2.6. Clinical Assessment
All the 241 participants underwent clinical assessment to determine target organ damage. Detailed history, physical examination, chest X-ray, 12-lead resting electrocardiogram (ECG), and transthoracic echocardiogram (ECHO) were done. All diagnoses and interpretation were performed by consultant radiologists and cardiologists.
2.7. Diagnosis of Chronic Kidney Disease
2.8. Four-Variable Modification of Diet in Renal Disease
The eGFR results from the various renal function equations were used to stratify the study population into five categories corresponding to the five stages of CKD in the K/DOQI CKD classification . Chronic kidney disease was classified as eGFR < 60 mL/min/1.73 m2 (stages 3, 4 and 5; see Table 5) .
2.9. Diagnosis of Heart Failure
Heart failure was diagnosed, using the modified Framingham criteria for diagnosis of heart failure . Major criteria included paroxysmal nocturnal dyspnea, raised jugular venous pressure, cardiomegaly, basal crepitation, S3 gallop, and acute pulmonary oedema. Minor criteria included tachycardia, orthopnea, exertional dyspnea, nocturnal cough, hepatomegaly, and diuretic use. Heart failure was diagnosed if the participant had two major and one minor or one major and two minor criteria. Other complications of hypertension included cardiomegaly (without heart failure), stroke or transient ischaemic attack, and chronic kidney disease.
2.10. Statistical Analysis
Normality of all continuous variables was tested. All nonparametric variables were normalized by log transformation before analysis. Results obtained after analysis of log transformed variables were converted by antilog. Continuous variables were expressed as their mean ± SEM, whereas categorical variables were presented as count and proportion. Comparisons of the general characteristics of the hypertensive group against the normotensive group were performed using unpaired t-tests, chi square () tests, or Fisher exact tests where appropriate. Analysis of variance (ANOVA) and Bonferroni post hoc test were used to compare more than two means, whilst a post hoc linear contrast test was used for trend analysis of continuous variables. A level of was considered as statistically significant for all analyses. IBM Statistical Package for the Social Sciences (SPSS Inc., Chicago, USA (http://www.spss.com) version 20.00) and GraphPad Prism version 6.00 GraphPad software, San Diego, California, USA (http://www.graphpad.com/), for windows were used for statistical analysis where appropriate.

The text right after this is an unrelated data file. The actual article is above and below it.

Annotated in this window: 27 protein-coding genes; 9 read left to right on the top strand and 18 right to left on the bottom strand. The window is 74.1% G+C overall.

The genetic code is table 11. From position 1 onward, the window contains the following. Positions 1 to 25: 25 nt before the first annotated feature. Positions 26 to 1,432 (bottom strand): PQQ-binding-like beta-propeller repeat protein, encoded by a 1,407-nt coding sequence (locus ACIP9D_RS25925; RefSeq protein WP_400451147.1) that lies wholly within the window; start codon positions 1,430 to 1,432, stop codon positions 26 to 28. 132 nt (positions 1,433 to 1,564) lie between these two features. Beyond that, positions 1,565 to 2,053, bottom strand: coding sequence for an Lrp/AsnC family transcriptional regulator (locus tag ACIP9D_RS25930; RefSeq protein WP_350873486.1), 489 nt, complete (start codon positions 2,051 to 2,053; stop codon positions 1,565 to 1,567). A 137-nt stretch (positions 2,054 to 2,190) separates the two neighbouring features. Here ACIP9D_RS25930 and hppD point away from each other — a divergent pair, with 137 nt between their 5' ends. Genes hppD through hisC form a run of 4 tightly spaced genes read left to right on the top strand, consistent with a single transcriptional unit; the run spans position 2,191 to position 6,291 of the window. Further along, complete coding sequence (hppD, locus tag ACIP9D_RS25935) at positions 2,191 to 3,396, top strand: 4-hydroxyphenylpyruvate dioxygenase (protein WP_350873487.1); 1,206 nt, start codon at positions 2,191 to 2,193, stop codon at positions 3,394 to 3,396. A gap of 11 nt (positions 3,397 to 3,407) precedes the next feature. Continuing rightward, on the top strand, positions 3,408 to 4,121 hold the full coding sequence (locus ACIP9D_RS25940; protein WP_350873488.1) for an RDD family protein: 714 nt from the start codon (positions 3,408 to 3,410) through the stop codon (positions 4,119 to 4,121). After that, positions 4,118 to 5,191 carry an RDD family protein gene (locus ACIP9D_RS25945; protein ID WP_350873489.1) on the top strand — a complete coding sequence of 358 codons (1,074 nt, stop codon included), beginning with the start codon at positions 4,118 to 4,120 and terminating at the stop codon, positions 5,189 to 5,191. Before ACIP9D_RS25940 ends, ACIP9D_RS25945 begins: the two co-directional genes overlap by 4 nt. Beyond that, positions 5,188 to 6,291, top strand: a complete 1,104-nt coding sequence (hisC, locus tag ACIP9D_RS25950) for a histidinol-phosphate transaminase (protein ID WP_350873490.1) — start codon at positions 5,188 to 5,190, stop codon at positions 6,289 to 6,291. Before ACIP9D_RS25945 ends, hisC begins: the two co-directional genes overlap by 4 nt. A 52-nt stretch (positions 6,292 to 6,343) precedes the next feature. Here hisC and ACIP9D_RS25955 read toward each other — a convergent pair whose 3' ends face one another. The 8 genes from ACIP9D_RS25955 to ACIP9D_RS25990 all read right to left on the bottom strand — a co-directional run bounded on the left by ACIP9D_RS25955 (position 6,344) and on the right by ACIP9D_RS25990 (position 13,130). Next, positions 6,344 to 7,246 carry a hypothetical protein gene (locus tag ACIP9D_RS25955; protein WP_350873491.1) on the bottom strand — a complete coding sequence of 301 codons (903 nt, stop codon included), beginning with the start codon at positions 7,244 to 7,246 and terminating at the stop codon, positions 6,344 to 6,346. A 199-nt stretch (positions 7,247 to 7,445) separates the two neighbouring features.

Two hundred and forty-one () adult Ghanaians were recruited for the study. The sociodemographic characteristics of the participants, as shown in Table 2, involved 61 (25.3%) normotensives and 180 (74.7%) hypertensives, of which 40 patients representing 16.6% of the study population were newly diagnosed hypertensives who were not on any hypertensive drugs and were classified as drug-naive. Female participation was higher in each of the three categories of subjects. The informal sector employees dominated the case group. Significantly self-reported alcohol intake and smoking were both found to be more prevalent among the hypertensives, peaking in each case in the drug-naive group. No significant differences were recorded in the rest of the sociodemographic parameters assessed between the three different groups of participants evaluated in this study (see Table 2).
Among all the parameters evaluated as shown in Table 3, no statistically significant variation was recorded between the newly diagnosed hypertensives and their counterparts on treatment. Higher anthropometric indices were recorded among both hypertension groups compared with the normotensives; however, in the case of body mass index (BMI) and waist-to-hip ratio (WHR) the difference was not statistically significant. The hypertensives presented with significantly higher mean serum biochemical indices of renal dysfunction and electrolytes levels than their normotensive counterparts. The average concentration of microalbumin excreted in the urine as well as the glomerular filtration rate estimated by both and equations was comparable among the treatment-naïve hypertensives and the normotensives (see Table 3).